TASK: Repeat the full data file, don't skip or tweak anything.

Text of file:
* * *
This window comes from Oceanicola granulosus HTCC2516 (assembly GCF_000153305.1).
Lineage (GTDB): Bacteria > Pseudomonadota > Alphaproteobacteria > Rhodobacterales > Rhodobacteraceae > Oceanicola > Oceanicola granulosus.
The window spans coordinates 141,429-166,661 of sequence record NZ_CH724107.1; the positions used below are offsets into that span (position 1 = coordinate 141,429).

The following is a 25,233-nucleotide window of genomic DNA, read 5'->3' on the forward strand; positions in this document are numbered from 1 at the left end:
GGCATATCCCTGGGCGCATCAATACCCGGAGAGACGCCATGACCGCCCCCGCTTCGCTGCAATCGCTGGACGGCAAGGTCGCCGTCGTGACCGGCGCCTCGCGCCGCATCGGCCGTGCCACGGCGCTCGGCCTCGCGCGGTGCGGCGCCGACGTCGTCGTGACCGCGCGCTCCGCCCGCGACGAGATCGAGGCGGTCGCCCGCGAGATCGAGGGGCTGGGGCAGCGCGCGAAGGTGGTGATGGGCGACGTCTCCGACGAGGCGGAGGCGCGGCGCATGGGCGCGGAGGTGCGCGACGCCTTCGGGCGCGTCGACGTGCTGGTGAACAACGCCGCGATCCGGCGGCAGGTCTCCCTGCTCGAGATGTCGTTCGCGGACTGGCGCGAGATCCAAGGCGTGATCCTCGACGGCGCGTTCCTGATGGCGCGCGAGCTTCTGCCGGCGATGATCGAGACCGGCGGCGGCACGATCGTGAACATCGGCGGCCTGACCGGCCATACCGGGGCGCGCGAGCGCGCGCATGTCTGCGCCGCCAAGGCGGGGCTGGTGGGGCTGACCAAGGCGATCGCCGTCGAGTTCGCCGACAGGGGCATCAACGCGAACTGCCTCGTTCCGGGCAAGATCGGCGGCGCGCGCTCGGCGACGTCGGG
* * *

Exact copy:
This window comes from Oceanicola granulosus HTCC2516 (assembly GCF_000153305.1).
Lineage (GTDB): Bacteria > Pseudomonadota > Alphaproteobacteria > Rhodobacterales > Rhodobacteraceae > Oceanicola > Oceanicola granulosus.
The window spans coordinates 141,429-166,661 of sequence record NZ_CH724107.1; the positions used below are offsets into that span (position 1 = coordinate 141,429).

The following is a 25,233-nucleotide window of genomic DNA, read 5'->3' on the forward strand; positions in this document are numbered from 1 at the left end:
GGCATATCCCTGGGCGCATCAATACCCGGAGAGACGCCATGACCGCCCCCGCTTCGCTGCAATCGCTGGACGGCAAGGTCGCCGTCGTGACCGGCGCCTCGCGCCGCATCGGCCGTGCCACGGCGCTCGGCCTCGCGCGGTGCGGCGCCGACGTCGTCGTGACCGCGCGCTCCGCCCGCGACGAGATCGAGGCGGTCGCCCGCGAGATCGAGGGGCTGGGGCAGCGCGCGAAGGTGGTGATGGGCGACGTCTCCGACGAGGCGGAGGCGCGGCGCATGGGCGCGGAGGTGCGCGACGCCTTCGGGCGCGTCGACGTGCTGGTGAACAACGCCGCGATCCGGCGGCAGGTCTCCCTGCTCGAGATGTCGTTCGCGGACTGGCGCGAGATCCAAGGCGTGATCCTCGACGGCGCGTTCCTGATGGCGCGCGAGCTTCTGCCGGCGATGATCGAGACCGGCGGCGGCACGATCGTGAACATCGGCGGCCTGACCGGCCATACCGGGGCGCGCGAGCGCGCGCATGTCTGCGCCGCCAAGGCGGGGCTGGTGGGGCTGACCAAGGCGATCGCCGTCGAGTTCGCCGACAGGGGCATCAACGCGAACTGCCTCGTTCCGGGCAAGATCGGCGGCGCGCGCTCGGCGACGTCGGG